Enchiludas is owned and operated by Pepe and Gladys, a couple that has a long history of being in the restaurant industry here in Houston. The food is quite interesting and the new menu encapsulates the wonders of Tex Mex cuisine into a sometimes delicate art form.
One of my faves is Ceviche. It’s not on the menu but if I am planning to go there, I call ahead and get Pepe to make it. Then, it’s a feast of Ceviche, Queso Flamado, Chips, homemade Salsa, Margaritas and a lot of fun. There is no pretense here, just good food and good friends.
You might ask, why are we hanging around bikers? Well, I’ll be honest, I would rather hang around people that are comfortable in their skins and that have my back. Enchiludas has a great policy that everyone is welcome from families to party animals and we all cohabit together in Margarita bliss for the evening.
Another favorite on the menu is the Seafood Soup that can be custom made by Pepe and the staff there that includes tilapia, muscles, crab, shrimp, octopus and sometimes even crawfish! Enchiludas also serves up a great Crawfish boil that is not that pricey and a great bargain!
The band that evening was a Rhythm and Blues duo that took me back to my roots in Memphis, Tennessee. Man, these cats were cooking with gas! Two brothers, known as the “Black Cats” with some interesting professional experiences that we shared during their breaks.
Other menu items that are of note include the Enchilada plates varying in price, the Burritos that are humongous, the Shrimp wrapped in bacon and embedded in a fresh jalapeno and the variations on Chorizo! Yum Yum!
Have a great weekend! If we float by, grab the cooler and refill it please!
Today I am listening to spotify, some of my recordings and those of friends I have worked with around the world. Being an artist is a treasure I hold dearly in my life and apply artistic aspects to everything I do. My canvas is sound at times and I love painting with sound. Music is my primary language and an escape from a rather hectic world.
I am in my easy chair with Ms. Ethel on my lap and the Duker vying for attention at my feet. These are our kids as we call them and all rescue animals that just showed up on our doorstep.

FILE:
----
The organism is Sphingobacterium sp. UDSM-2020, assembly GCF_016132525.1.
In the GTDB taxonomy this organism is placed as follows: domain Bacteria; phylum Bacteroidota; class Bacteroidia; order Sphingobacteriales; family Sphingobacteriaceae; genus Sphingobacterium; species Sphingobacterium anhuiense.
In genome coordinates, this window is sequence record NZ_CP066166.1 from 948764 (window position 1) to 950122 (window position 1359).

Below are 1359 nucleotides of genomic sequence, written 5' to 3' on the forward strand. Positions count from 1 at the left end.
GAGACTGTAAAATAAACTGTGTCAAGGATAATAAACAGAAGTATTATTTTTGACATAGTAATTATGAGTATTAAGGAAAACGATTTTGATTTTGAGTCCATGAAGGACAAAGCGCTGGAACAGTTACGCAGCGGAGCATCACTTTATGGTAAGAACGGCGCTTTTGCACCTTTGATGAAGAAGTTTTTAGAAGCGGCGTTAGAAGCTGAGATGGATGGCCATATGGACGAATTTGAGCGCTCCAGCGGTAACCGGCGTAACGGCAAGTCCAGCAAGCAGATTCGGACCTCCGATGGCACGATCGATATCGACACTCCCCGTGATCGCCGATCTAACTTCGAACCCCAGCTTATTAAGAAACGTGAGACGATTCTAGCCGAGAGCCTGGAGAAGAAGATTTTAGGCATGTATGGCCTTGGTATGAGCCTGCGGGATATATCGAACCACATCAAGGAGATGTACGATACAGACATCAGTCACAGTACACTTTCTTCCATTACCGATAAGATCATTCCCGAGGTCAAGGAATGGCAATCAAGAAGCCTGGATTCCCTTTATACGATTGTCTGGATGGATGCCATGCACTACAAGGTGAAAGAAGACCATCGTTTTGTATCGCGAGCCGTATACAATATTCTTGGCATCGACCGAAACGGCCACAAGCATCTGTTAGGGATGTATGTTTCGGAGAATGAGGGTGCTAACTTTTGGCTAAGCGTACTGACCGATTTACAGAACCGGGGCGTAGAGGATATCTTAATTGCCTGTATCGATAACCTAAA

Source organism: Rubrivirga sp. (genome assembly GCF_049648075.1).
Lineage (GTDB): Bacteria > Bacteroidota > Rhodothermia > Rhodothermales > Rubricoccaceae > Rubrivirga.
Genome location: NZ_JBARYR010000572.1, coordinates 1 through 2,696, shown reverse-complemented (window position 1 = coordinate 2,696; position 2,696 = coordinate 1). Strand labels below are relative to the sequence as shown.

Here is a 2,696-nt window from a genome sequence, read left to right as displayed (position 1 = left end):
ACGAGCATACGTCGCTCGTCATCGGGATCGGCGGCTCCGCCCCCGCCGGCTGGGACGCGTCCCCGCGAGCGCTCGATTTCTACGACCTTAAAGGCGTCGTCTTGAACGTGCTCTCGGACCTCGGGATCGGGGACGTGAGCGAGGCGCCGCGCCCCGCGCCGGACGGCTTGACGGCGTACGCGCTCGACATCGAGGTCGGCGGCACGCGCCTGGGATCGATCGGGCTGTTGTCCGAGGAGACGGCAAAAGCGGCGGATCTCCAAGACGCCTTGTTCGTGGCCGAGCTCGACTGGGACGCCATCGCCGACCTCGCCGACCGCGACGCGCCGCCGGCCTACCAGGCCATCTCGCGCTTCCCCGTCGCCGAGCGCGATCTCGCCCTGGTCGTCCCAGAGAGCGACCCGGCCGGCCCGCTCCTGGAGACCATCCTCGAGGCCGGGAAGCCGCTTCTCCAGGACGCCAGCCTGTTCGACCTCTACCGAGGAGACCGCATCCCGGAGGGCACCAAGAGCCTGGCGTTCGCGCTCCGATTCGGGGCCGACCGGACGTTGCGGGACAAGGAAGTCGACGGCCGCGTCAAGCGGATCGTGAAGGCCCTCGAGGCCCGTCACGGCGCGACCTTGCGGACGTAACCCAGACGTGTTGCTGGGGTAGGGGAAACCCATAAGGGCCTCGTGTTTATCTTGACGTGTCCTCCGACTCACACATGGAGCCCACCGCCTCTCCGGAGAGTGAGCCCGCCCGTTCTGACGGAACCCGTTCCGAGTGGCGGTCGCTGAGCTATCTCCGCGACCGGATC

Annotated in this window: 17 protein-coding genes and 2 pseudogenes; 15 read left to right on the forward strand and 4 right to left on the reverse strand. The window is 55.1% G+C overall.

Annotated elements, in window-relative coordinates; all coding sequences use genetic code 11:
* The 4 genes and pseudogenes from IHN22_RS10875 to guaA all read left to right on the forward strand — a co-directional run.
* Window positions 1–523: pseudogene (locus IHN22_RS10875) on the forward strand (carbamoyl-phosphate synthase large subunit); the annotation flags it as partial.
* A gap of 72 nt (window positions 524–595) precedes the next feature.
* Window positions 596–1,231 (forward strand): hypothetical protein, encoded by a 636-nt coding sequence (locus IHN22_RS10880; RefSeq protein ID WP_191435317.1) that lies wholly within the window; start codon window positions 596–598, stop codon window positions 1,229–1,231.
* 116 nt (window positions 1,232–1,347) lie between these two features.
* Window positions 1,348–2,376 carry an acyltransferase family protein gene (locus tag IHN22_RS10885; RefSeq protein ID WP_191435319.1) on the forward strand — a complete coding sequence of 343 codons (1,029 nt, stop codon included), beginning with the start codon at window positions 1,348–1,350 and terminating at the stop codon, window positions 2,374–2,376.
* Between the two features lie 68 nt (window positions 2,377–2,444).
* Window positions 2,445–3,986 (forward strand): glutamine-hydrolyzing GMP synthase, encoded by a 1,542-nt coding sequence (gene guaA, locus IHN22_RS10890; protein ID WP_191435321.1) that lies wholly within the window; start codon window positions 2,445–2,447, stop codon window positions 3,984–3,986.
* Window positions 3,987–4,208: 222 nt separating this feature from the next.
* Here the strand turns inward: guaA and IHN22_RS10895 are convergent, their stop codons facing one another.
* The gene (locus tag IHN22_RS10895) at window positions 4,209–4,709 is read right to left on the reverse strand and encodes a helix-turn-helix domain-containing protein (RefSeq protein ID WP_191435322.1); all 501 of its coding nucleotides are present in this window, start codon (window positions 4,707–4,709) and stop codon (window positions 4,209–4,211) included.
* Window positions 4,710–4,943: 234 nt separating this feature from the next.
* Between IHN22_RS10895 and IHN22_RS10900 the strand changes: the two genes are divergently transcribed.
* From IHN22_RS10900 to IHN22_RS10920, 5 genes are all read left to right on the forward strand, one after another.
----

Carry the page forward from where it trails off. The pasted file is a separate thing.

The music today is taking me back to Memphis, Tennessee, home of the blues, culture, Memphis in May, The outstanding Memphis Symphony and Germantown. It is also the home of the Rendevous and Interstate BBQ of food network fame.
I have an interesting history with these establishments both musically and in the kitchen. Heck, I grew up there and love the taste and feel of the city! We have cooked side by side at many events across the Memphis/Shelby County area to the joy of many!
Enough of that about me and on to my reasons for sharing today.
There is a lot going on around the world right now. Mr. Paul Pellay is having a composition of his premiered by a highly capable Violinist. Paul and I go back decades and he is married to a great violist, Michelle Pellay-Walker that I consider my sister from another mother. This performance is taking place in Jolly Old England.
“At the violin, a day of rigour and joy. Bach in the morning then this. I am proud to have studied, and premiered, literally, hours of solo violin music by the extraordinary Paul Pellay, and this latest is absolutely engrossing-here’s the score, at what I call ‘base 1’ technical work. The groundwork in place, the notes in the hands and the brain, and now the real work begins. Here’s a Spotify link to Paul’s extraordinary ‘Thesaurus of Violinistic Fiendishness’. Violinists, what are you waiting for?”
On the other side of the world, the the Pacific Northwest, Dr. Justin Smith, Director of Choirs at Maryhurst University is preparing from the summer.